The objections then were many of the same that we heard during this debate — it would create more bureaucracy and send us careening down the steep slope to socialism. Instead, we now have universal health coverage for America’s elderly, lower rates of poverty and greater peace of mind for older Americans.
Now that President Obama has signed the Affordable Health Care for America Act, we have reached an equally important milestone. I, along with many of my colleagues, stood up to the insurance companies to reform our health system by providing greater choice, lower costs and more competition.
Thirty-two million Americans will now have affordable health coverage, including an estimated 625,000 New Yorkers. Millions more will benefit from insurance reforms. No longer will people need to worry about losing their health coverage when they get sick, becoming uninsurable because of a pre-existing condition or going into bankruptcy if they or a loved one get sick. Young people will now be able to remain on their parents’ insurance until they reach 26 and insurance companies will no longer be able to charge co-payments for preventive care. Medicare is strengthened by closing the “donut hole,” which currently forces seniors to pay the full cost of their prescription drugs.
In my Congressional district alone, the bill will improve coverage for 424,000 residents. It will provide tax credits and other assistance to up to 144,000 families and 11,800 small businesses to help them pay for coverage. It will close the donut hole for 108,000 Medicare beneficiaries, and extend coverage to 24,500 uninsured Brooklyn and Queens residents. Furthermore, the bill will help my district by allowing 8,000 people with pre-existing conditions to obtain coverage, allowing 45,000 young New Yorkers to get health insurance through their parents’ plans, and reducing the cost of uncompensated care for health providers by $27 million a year.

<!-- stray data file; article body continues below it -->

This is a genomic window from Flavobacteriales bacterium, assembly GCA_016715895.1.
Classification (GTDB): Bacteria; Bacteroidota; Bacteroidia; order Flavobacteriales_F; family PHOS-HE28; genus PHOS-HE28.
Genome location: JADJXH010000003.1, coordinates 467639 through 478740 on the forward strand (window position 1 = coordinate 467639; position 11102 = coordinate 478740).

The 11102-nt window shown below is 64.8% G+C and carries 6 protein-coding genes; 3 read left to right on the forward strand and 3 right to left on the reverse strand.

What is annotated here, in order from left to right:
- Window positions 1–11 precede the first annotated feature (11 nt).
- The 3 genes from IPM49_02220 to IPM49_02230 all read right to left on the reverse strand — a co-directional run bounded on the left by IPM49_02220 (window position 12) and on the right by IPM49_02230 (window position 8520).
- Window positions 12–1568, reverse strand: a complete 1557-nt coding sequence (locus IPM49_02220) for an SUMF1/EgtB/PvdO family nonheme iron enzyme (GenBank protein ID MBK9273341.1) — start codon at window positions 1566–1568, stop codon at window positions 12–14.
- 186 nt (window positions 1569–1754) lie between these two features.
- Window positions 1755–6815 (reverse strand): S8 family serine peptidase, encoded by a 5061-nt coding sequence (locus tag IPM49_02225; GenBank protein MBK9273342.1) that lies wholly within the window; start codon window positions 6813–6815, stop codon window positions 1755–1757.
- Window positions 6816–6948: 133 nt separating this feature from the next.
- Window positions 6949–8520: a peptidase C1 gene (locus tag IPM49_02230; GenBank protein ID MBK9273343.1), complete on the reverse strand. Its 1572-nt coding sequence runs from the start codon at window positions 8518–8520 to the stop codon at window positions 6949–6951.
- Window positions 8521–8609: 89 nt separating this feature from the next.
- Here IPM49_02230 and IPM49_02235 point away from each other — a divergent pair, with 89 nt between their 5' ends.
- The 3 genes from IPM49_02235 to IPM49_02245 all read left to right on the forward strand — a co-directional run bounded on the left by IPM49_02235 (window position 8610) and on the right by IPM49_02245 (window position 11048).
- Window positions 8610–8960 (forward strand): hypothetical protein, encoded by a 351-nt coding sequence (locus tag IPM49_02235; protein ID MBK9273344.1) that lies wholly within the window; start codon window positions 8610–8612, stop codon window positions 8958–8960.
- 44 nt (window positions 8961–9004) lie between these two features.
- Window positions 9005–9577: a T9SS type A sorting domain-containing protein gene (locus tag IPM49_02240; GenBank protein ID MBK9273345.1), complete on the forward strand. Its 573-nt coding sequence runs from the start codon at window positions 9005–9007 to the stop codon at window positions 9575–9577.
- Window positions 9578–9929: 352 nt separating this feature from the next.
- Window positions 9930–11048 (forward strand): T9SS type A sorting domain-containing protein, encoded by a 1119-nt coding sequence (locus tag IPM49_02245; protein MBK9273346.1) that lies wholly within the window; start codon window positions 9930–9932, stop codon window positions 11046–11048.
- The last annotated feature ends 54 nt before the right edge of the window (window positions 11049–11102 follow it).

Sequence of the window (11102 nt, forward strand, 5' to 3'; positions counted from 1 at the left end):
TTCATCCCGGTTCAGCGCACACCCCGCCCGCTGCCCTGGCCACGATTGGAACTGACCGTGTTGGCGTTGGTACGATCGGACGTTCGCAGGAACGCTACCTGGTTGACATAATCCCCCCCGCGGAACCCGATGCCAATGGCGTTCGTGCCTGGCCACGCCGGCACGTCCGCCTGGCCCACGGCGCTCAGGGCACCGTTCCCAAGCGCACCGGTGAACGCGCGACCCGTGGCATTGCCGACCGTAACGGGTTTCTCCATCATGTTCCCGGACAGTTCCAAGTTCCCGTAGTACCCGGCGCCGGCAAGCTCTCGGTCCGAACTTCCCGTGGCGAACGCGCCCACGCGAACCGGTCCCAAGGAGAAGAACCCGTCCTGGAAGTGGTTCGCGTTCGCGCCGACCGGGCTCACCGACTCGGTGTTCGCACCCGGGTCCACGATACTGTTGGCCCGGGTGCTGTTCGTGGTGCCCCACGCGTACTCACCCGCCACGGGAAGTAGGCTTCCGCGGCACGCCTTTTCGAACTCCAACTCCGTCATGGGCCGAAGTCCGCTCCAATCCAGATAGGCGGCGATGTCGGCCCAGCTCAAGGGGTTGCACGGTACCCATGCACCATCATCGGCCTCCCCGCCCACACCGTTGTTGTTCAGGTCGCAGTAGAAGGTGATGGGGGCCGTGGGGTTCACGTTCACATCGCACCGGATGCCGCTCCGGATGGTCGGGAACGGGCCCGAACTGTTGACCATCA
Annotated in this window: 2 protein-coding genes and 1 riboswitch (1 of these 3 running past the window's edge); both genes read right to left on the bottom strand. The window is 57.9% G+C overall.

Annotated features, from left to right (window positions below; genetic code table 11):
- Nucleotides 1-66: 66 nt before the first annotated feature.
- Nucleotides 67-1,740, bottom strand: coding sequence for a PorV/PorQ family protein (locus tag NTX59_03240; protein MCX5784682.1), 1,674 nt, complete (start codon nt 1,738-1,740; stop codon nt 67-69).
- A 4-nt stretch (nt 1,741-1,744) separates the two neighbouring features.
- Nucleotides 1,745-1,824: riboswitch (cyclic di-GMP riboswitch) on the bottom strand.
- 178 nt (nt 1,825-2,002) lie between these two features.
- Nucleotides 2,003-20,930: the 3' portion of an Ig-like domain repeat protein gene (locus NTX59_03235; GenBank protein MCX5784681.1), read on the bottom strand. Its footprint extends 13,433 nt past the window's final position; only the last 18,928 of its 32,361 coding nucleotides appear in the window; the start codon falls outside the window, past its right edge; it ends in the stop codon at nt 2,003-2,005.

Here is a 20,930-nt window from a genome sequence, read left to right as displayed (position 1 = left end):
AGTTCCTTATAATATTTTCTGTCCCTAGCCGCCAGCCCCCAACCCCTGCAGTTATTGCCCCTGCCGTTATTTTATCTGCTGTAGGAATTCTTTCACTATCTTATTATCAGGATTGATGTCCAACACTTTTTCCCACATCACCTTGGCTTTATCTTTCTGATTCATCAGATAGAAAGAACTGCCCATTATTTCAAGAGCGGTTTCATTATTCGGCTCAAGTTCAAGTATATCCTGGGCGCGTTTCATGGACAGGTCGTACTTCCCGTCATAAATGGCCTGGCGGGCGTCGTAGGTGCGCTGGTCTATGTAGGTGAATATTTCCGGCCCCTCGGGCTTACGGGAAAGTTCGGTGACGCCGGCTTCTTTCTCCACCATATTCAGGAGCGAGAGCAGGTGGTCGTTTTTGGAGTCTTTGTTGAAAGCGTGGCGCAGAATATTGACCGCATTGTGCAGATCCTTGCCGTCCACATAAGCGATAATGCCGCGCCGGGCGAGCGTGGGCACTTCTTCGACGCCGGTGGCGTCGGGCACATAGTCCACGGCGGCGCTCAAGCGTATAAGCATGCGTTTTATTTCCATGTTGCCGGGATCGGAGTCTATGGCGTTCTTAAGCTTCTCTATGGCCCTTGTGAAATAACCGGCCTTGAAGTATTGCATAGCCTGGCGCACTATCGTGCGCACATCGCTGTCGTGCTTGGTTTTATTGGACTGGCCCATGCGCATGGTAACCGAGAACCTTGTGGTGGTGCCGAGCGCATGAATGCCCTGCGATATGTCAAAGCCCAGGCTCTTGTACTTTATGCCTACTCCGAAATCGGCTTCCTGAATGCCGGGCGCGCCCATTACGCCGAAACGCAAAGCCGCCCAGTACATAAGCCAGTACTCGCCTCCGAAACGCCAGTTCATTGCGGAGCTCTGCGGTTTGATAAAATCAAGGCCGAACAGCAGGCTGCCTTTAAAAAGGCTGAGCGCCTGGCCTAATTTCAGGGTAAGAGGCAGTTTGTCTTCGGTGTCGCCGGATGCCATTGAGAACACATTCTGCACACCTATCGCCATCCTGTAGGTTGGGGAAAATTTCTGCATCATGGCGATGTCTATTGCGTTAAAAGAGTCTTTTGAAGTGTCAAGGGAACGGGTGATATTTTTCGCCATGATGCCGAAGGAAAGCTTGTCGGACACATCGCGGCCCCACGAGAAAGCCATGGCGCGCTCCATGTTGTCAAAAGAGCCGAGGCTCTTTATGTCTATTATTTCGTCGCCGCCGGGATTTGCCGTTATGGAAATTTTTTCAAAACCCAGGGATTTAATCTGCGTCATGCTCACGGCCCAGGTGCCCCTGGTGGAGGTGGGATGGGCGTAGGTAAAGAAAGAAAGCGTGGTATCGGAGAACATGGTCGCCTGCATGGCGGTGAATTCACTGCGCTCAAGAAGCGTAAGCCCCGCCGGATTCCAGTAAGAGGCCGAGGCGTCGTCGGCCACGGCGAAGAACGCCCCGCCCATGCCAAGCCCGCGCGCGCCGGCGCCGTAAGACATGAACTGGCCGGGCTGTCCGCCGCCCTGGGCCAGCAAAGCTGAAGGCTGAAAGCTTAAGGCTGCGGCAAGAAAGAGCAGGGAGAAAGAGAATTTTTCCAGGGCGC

The bill also lessens the financial burden of Medicaid on New York State and New York City. New York took a moral stand to cover more of our uninsured neighbors, family and friends through the Medicaid program. Now the city and State can expect to see billions in savings by an increased federal share for these and other residents who will be provided coverage through Medicaid.
Opponents of the bill will continue to spin this historic legislation as a terrible loss for the country, but this will ultimately prove to be a losing battle. There has been a lot of careless rhetoric and misinformation in this debate — from both sides of the aisle — but that doesn’t change one indisputable fact.
This bill isn’t a win for President Obama or a win for Democrats. It’s a win for New York, and a win for the American people.
Rep. Anthony Weiner is in his sixth term as a member of Congress. He represents Gerritsen Beach, Manhattan Beach, Mill Basin and parts of Queens.